1. Academic Achievement
This is for students who have performed well academically. These comments assess a student’s progress and encourage future academic success.
1. ______ is an excellent student who always comes prepared for class. He is a joy to have in class and is always willing to help out other students.
2. _______ is a smart and inquisitive student who loves to learn. She is a pleasure to have in class and is always asking questions.
3. _______ is a hard-working student who is always trying his best. This year, he has made great progress, and I’m excited to see what he does next year.
4. _______ is a gifted student who excels in all her subjects. She has a bright future ahead of her, and I’m excited to see what she accomplishes.
5. _______ is a talented student who has a real passion for learning. He is always asking questions and is eager to get his hands on new material.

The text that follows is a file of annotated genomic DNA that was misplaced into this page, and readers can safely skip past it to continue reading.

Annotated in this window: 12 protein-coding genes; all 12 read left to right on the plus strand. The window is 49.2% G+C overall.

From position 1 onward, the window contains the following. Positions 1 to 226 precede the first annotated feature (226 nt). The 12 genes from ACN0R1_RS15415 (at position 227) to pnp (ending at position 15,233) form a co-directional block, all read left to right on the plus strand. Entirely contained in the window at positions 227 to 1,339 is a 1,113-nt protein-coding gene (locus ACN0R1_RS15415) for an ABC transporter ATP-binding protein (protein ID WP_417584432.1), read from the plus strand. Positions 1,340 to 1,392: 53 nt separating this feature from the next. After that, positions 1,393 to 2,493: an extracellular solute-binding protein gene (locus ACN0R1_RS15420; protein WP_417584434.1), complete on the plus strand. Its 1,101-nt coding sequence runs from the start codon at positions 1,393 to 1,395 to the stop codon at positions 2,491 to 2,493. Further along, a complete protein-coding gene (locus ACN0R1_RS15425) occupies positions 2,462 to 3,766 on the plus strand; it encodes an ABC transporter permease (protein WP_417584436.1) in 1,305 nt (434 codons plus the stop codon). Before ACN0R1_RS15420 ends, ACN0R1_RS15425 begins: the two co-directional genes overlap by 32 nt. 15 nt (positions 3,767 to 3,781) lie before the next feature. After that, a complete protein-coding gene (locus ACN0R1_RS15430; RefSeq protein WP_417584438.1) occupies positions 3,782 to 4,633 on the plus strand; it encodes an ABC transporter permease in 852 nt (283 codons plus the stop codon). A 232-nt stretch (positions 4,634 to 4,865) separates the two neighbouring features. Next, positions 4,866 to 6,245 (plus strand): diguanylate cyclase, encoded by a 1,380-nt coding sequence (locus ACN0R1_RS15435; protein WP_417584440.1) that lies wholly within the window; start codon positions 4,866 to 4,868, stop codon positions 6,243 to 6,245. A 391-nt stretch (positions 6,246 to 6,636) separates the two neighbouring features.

2. Partially Meeting Expectations
This is for students who are partially meeting expectations academically.
1. _______ is an intelligent student who has great potential. He needs to work on staying focused in class and following directions.
2. _______ is a hard-working student who is making progress. She need to work on ___________ and ___________.
3. _______ has moments of greatness, but he needs to be more consistent with his effort and focus.
4. _______ is a bright student, but she needs to learn to apply herself more consistently.
5. _______ is a hard worker, but he needs to improve his organizational skills.
3. Social/Emotional Development
This is for students who are developing well socially and emotionally.
1. _______ is a kind and caring student who always looks out for others. He is a good friend to all and is always willing to help.